Once in a while, I speak with someone inquiring about bankruptcy. Many boilerplate agreements, such as residential leases or contracts you can purchase in a store, contain an ipso facto clause – if a party files for bankruptcy, then the contract is terminated. Many, if not most courts, have held that such clauses are unenforceable.
An interesting case recently came out of the Bankruptcy Court for the Eastern District of Louisiana where a creditor presented an agreement that the debtor had entered into. The debtor had owned a company that used shipping vessels. The debtor’s company had hired the creditor’s company to do repair work to some its vessels. The debtor’s company had fallen behind on paying for services rendered by the creditor company, so the creditor company presented a series of agreements to the debtor and his company. Some of the agreements were simply to have the debtor guarantee, in his individual capacity, the debt of the company (which had allegedly reached about $200,000.00). This is nothing new, as parties guarantee debt all the time (and is what a reaffirmation in bankruptcy is all about – reinstating personal liability on a debt).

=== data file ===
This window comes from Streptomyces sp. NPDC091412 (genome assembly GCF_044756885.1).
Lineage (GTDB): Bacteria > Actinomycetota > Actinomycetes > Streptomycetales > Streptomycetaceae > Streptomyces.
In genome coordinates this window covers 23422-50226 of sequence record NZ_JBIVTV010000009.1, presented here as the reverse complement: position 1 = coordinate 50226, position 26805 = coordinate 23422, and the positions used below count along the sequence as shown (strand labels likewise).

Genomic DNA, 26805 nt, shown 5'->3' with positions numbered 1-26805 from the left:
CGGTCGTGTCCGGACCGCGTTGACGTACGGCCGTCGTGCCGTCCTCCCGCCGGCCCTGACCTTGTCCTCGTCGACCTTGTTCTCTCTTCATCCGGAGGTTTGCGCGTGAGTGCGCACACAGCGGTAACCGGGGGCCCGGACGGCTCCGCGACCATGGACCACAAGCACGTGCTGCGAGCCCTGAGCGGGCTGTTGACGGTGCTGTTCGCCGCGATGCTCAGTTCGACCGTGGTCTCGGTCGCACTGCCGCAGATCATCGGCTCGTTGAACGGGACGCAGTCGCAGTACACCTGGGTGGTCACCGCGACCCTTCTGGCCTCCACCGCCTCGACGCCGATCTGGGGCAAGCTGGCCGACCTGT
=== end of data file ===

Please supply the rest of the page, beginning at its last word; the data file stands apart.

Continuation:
The interesting agreement entered into between the debtor and this creditor company was that the creditor company would not sue the debtor or the company for 60 days if the debtor agreed not to file for bankruptcy. The creditor believed that since it honored its end of the bargain, the debtor should honor his. The court found otherwise, standing with the rule that most courts have found, which is that it is against public policy to enforce an agreement that precludes a party’s RIGHT to file for bankruptcy relief.
If you are presented with an agreement that precludes or cabins your right to file for bankruptcy relief, it is likely to be unenforceable. In re Derosia, 14-11244, Bankr. E.D.La.